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Green rust (GR) as highly reactive iron mineral potentially plays a key role for the fate of (in)organic contaminants, such as chromium or arsenic, and nitroaromatic compounds functioning both as sorbent and reductant. GR forms as corrosion product of steel but is also naturally present in hydromorphic soils and sediments forming as metastable intermediate(More)
Bioreduction of the well-crystallized ferric oxyhydroxide gamma-FeOOH lepidocrocite was investigated in batch cultures using Shewanella putrefaciens bacterium (strain CIP 8040) at initial pH 7.5 in bicarbonate buffer. The cultures were performed with formate as electron donor without phosphate, in the presence or absence of anthraquinone-2,6-disulfonate(More)
Arsenic sorption onto maghemite potentially contributes to arsenic retention in magnetite-based arsenic removal processes because maghemite is the most common oxidation product of magnetite and may form a coating on magnetite surfaces. Such a sorption reaction could also favor arsenic immobilization at redox boundaries in groundwaters. The nature of arsenic(More)
The knowledge of arsenic speciation at the surface of green rusts (GRs), [Fe(II)((1-x))Fe(III)(x) (OH)(2)](x+) (CO(3), Cl, SO(4))(x-), is environmentally relevant because arsenic sorption onto GRs could contribute to arsenic retention in anoxic environments (hydromorphic soils, marine sediments, etc.). The nature of arsenic adsorption complexes on(More)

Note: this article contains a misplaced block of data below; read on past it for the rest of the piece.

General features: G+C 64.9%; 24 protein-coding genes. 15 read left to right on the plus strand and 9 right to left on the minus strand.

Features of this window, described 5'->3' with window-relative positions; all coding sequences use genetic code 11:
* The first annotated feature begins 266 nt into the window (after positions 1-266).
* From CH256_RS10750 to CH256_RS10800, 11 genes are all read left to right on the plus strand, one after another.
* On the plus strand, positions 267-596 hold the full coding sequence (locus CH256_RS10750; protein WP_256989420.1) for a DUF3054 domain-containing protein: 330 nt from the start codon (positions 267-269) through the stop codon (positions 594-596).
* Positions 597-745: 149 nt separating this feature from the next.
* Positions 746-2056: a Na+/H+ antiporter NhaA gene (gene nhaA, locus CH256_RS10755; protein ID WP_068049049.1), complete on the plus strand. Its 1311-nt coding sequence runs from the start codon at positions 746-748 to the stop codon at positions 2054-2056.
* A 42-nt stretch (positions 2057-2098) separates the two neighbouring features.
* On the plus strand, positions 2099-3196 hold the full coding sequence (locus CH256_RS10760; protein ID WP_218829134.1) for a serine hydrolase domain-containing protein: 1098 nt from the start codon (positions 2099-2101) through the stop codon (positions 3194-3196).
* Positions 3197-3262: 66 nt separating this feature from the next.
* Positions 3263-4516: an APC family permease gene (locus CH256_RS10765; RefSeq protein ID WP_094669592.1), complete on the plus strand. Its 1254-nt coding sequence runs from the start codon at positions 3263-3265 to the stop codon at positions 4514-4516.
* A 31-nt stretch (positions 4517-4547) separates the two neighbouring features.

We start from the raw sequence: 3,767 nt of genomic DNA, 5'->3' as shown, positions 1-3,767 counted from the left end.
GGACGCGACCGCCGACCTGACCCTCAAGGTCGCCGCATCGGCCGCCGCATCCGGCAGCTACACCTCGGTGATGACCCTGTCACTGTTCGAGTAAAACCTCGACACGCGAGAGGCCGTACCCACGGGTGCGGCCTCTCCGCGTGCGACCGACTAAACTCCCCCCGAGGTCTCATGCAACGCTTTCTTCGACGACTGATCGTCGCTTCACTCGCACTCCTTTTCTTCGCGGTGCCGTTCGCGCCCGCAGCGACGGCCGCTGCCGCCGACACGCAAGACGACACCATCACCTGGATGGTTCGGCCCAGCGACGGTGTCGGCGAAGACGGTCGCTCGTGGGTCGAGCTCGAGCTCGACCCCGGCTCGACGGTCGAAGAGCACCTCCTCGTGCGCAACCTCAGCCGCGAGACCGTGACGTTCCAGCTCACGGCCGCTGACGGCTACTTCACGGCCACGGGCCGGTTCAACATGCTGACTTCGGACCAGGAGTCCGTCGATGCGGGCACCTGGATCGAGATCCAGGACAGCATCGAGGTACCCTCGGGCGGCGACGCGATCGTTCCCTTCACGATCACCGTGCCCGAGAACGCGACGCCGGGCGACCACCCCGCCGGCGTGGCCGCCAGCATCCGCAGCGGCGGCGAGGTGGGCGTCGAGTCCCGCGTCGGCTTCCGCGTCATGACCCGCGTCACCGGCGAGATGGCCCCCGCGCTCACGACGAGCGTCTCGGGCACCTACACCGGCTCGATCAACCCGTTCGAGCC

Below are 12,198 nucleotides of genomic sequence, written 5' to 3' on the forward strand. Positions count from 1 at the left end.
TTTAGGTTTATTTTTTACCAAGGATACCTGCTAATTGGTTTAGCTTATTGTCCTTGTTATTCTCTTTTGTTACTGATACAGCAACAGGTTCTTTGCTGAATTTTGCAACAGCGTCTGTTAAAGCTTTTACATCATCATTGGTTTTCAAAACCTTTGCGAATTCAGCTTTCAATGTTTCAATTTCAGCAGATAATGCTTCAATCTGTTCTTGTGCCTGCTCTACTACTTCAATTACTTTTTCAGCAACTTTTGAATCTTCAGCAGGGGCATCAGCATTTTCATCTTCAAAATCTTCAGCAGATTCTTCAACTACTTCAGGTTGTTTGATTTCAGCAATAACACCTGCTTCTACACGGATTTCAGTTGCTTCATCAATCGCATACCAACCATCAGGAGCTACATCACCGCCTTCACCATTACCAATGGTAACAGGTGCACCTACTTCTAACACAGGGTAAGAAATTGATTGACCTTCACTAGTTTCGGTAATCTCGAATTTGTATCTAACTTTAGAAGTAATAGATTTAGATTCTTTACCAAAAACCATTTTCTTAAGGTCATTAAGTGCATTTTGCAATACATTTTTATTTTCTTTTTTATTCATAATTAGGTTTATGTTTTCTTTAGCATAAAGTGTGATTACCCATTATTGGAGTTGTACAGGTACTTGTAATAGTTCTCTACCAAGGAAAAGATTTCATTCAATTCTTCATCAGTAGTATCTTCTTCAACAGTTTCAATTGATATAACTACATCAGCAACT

There are longstanding and ongoing controversies about the abiotic or biological origin of nanocrystals of magnetite. On Earth, magnetotactic bacteria perform biomineralization of intracellular magnetite nanoparticles under a controlled pathway. These bacteria are ubiquitous in modern natural environments. However, their identification in ancient geological(More)
The modes of As(III) sorption onto two-line ferrihydrite (Fh), hematite (Hm), goethite (Gt), and lepidocrocite (Lp) have been investigated under anoxic condition using X-ray absorption spectroscopy (XAS). X-ray absorption near-edge structure spectroscopy (XANES) indicates that the absence of oxygen minimized As(III) oxidation due to Fenton reactions.(More)
To reduce the adverse effects of arsenic on humans, various technologies are used to remove arsenic from groundwater, most relying on As adsorption on Fe-(oxyhydr)oxides and concomitant oxidation of As(III) by dissolved O(2). This reaction can be catalyzed by microbial activity or by strongly oxidizing radical species known to form upon oxidation of Fe(II)(More)
Euglena gracilis is a photosynthetic eukaryote ubiquitous in arsenic-polluted acid mine drainages and is locally exposed to As(III) and As(V) concentrations up to 250 and 100 mg L(-1), respectively. Here, arsenic speciation in E. graciliswas determined by X-ray absorption spectroscopy and selected (bio)chemical methods on cells grown at nonlimiting(More)
Arsenic sorption onto iron oxide spinels such as magnetite may contribute to arsenic immobilization at redox fronts in soils, sediments, and aquifers, as well as in putative remediation and water treatment technologies. We have investigated As(V) speciation resulting from different sorption processes on magnetite nanoparticles, including both adsorption and(More)
Arsenic sorption onto iron oxide spinels such as magnetite could contribute to immobilization of arsenite (AsO3(3-)), the reduced, highly toxic form of arsenic in contaminated anoxic groundwaters, as well as to putative remediation processes. Nanocrystalline magnetite (<20 nm) is known to exhibit higher efficiency for arsenite sorption than larger(More)